The crisscross-chaos that was the underground did not resound well with Gretel being a diagnosed dyslexic. She opted for the Pontoise, trying to draw as little attention as possible as she heaved her luggage on board. It did not take long for Gretel to sense a pair of curious eyes tracing her green-wool back. She could smell their owner’s deodorizer; a dumpster-gin concocted odor. Indifferent to the visibility a train window travelling underground allows, the man did not give up, even had nerve to approach and lurk some four paces closer. Piss off.  Gretel rolled her eyes, exclaiming her headphones on and stiffening her slender frame hostile.

 

Immersed in Ethiopian beat Gretel momentarily returned to the map. Again overwhelmed by all the criss-cross coloured lines and tiny congested text. Gretel removed her headphones to try and draw some sense.

“Madame, madame” a woman was yelling
at Gretel,

“Madame! Vite, Vite! Il a ta valise!”

Gretel spun to see, through closing doors, her suitcase disappearing in the leggy crowd of the peak hour Paris underground. As she followed its handle she observed it, hand in tow of one wretched bin man. Gretel thumped her body against the glass, but the train was well and truly on its way. Much the same manner that Mr. Verdier had caressed Mrs. Verdier’s back, the lady caressed Gretel’s.

Gretel sulked into a seat as the train accelerated out of the tunnel, her hand tightened around a hefty paper package. Gretel unwrapped the envelope for the first time, chock-a-block with cremation crash. But with no Pongo to cremate Gretel soon arrived at a new and far brighter state, a state of contour clothing and artisan cakes.  A grin grew on the girl’s young face.

Meanwhile the suitcase thief, who lets don Dreshawn, was busy lugging the brown leather case up the Pont de l’Alma stairs against peak hour foot traffic. Dreshawn did not take a moment’s rest and by the time he reached his street he was ravenous with greed. Dreshawn was hoping for expensive cosmetics perhaps some narcotics, Ah-ba-ba-ba. He stunted the idea of such victorious outcomes, fore the last time he had thieved he ended up with a rucksack of pre-loved children’s toys. Though this time was no child’s play; judging by the cases quality jewels were not out of the question.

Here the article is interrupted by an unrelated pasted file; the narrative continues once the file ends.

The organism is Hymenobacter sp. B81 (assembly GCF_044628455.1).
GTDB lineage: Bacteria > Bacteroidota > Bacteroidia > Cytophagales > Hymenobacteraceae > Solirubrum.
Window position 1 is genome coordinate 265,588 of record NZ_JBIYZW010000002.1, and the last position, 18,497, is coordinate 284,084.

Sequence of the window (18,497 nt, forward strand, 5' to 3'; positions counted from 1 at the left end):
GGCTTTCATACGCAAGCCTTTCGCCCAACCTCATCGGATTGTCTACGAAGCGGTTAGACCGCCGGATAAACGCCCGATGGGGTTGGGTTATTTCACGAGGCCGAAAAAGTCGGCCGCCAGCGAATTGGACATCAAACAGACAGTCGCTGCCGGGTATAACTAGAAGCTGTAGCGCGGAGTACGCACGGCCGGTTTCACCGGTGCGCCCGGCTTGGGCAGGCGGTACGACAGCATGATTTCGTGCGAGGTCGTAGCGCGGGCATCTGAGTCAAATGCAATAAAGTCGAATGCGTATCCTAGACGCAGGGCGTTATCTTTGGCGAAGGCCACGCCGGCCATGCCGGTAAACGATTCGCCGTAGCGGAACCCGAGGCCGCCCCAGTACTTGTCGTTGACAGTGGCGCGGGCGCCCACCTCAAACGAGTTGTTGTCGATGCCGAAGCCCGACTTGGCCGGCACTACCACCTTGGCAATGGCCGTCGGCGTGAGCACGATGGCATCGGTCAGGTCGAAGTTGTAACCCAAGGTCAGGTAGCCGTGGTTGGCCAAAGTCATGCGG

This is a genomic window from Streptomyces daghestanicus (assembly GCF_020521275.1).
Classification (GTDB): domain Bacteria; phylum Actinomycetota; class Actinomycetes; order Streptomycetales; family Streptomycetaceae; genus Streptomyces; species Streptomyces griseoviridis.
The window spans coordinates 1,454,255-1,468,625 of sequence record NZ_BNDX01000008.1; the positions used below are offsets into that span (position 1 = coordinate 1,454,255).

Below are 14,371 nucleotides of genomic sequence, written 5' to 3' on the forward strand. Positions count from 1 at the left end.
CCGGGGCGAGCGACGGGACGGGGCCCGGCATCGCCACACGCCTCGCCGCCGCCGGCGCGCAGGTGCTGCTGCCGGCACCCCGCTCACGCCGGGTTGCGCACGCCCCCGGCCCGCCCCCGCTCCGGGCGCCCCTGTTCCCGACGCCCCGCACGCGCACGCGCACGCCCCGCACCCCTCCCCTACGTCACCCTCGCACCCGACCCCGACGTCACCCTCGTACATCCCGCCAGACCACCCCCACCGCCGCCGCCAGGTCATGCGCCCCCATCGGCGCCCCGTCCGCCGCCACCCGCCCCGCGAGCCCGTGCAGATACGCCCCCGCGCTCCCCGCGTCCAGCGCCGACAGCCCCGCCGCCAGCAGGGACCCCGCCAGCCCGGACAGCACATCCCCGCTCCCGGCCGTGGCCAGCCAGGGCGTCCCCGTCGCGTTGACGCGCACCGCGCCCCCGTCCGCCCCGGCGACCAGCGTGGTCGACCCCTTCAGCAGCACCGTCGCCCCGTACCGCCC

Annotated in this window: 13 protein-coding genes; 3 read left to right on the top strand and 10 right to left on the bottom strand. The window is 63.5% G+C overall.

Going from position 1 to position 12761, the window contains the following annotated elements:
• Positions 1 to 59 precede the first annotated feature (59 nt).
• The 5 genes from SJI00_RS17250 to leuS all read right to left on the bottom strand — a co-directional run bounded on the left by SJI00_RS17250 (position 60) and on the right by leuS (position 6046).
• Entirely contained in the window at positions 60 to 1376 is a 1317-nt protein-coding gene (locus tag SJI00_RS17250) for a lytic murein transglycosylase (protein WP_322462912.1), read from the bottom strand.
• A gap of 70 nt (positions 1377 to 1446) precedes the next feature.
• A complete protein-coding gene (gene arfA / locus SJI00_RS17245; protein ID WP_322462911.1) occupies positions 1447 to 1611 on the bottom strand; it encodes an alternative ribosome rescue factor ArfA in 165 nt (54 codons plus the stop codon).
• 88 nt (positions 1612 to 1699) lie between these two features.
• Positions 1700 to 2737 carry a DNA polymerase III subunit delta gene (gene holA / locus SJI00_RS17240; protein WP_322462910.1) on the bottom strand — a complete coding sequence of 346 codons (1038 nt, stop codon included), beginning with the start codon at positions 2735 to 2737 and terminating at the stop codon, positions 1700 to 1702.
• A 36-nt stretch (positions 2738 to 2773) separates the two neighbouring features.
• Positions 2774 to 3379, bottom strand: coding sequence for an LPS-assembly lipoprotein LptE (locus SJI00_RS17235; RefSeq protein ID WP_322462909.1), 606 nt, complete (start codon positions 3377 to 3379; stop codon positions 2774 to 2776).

Slimy with sweat Drewshawn collapsed on the eleventh landing and lugged the suitcase for one last time. As the white light distilled Drewshawn was back in the shallow space of his squat-hole existence, excited however for the first time since he took up the space because a makeover was on the forecast. Despite all his desperate tugs the zip would not budge. Drewshawn drew his pocketknife and shredded the brown leather apart.

Absent were the designer labels of rich material. Not a single vest of rabbit or wolf-coat bristle. “Not even a faux!” Drewshawn squawked. Absent were the electronic devices, not a singe cosmetic or the trace of a narcotic. Far out, not even a wallet or a wristwatch. Instead out fell a day old dead Dalmatian with one bloodstained tail.

Drewshawn’s complexion disgraced red.

Elsewhere Gretel glided off the train at Tuileries heading straight for Rue St Honoré. This was fond and not un-familiar territory for her. Gretel had spent lengthy hours marvelling at the chic stores that lined the perfect-paved streets. She still could not believe that there appeared not a single cobble lain out of place.

A vintage and antique store enchanted Gretel inside, the kind where the workers wore white silk gloves and where, asleep in the window, lounged a frilly-frocked Prince Charles Cavalier. With one hand gripping the wads of pounds within her jacket pocket, Gretel surveyed the jewellery cabinets.

“Voulez-vous regarder”,

A gloved man came between Gretel and a dazzling ruby ring.

“Lovely isn’t it Madame”, the same voice
repeated heavily accented.

Gretel looked up to see an elderly man in a penguin suit and circular fine-framed spectacles. The gloved man glided the ruby onto Gretel’s middle finger. Her eyes could not conceal an ounce of her unadulterated infatuation. They had even taken on the rich ruby of the jewels colour. Gretel, hypnotised, nodded wide eyed and made for the ornamented counter.

“Oh”

“Yes”

“And I’d like that too”. Gretel said,
pointing to a large, brown leather
suitcase, someway up the wall and
slightly right.

 

 

 

 

Image credit: "Dog smoking a pipe"
Adrien Alban Tournachon,
J. Paul Getty Museum